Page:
Ever since my mom gave me a copy of Year of Wonders, years and years ago, I've been a big fan of Geraldine Brooks and was thrilled beyond words when I found out Caleb's Crossing would be the first book reviewed by the brand new BlogHer Book Club. As reviews from the community poured in, I avoided the ones that seemed like they would contain the most spoilers and waited impatiently for my opportunity to dig in.
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"Crossing," I thought. "What did Geraldine Brooks mean with her title? That's a loaded word." For the first third of the novel, though, the only thing "Caleb's" was crossing was ... me.
In Caleb's Crossing, the author establishes her protagonist, Bethia, in place and time, a 17th-century Puritan girl, living as one of the first white settlers on Martha's Vineyard, living alongside the Wampanoag tribe.
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In Caleb's Crossing, Geraldine Brooks weaves a rich tapestry out of one simple fact -- in 1665, a young man named Caleb Cheeshahteaumuck became the first Native American to graduate from Harvard. Little remains about the real life of Caleb Cheeshahteaumuck, so what Brooks presents us with is a fictional story of what might have been. Read more >
Several years ago my book club picked, Year of Wonders, by Geraldine Brooks as our monthly pick. It was a fictionalized account of something that actually occurred. Following Year of Wonders, I sought out, and devoured Ms. Brooks other books, People of the Book and March. With this background, I was excited when offered the opportunity to read and review, Caleb’s Crossing. Read more >
When I was recently picked to review Geraldine Brooks latest novel Caleb's Crossing, I was slightly less than excited. I love to read, but not usually historical fiction. Where is the fun in that? I didn't even like history in college much less pretend history. However, I was surprised each night as I stayed up reading way past my bed time. Read more >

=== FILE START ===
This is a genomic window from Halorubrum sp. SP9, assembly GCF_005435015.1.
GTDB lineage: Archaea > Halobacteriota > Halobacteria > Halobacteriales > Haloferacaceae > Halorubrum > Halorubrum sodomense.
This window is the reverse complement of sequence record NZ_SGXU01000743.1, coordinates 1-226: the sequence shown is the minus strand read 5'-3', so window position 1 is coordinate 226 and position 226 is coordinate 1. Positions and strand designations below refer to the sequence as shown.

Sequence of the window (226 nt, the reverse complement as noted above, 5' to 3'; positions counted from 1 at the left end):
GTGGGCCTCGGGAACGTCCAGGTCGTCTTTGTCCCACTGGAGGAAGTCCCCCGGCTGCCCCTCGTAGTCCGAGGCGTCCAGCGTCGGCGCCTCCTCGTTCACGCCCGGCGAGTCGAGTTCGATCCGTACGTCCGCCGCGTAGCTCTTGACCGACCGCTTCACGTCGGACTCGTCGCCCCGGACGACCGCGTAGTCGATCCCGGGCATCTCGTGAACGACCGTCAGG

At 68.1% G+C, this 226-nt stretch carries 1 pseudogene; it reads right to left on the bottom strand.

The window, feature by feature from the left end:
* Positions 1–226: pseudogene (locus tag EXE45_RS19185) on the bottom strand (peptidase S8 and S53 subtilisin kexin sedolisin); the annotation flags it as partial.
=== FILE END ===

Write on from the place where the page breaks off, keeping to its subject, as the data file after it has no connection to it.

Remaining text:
Fictionally based in the 1660’s -- when a girl's right to an education, opinion or voice weren't of any value -- Geraldine Brooks brings us Caleb's Crossing, the beautifully crafted story told exclusively through the eyes and voice of Bethia Mayfield, the young daughter of a Puritan minister on Martha's Vineyard. Read more >
I wasn't sure what to expect with Caleb's Crossing. I'm generally not a fan of historical novels, and tend to naturally gravitate toward only a few types of books (i.e. mystery, crime, chick lit, etc.)Location
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Have you ever wished you could be a better person overall? Thinking of others’ needs before your own; finishing a task before someone else has to think about it; giving up your dreams for someone else. Throughout reading Caleb's Crossing by Geraldine Brooks, I was constantly reminded of how I selfish I can be in comparison to Bethia, the narrator of the book. She did all of the above and more. Read more >
Before beginning the book, Caleb's Crossing by <Geraldine Brooks, I really had no expectations. However, as I began reading I was very pleased. The method of storytelling was incredible and instantly grabbed my attention. The story is told through the eyes of Puritan, Bethia, who becomes friends with a Native American boy named Caleb who resides on the same island off the coast of the Massachusetts Bay Colony. Read more >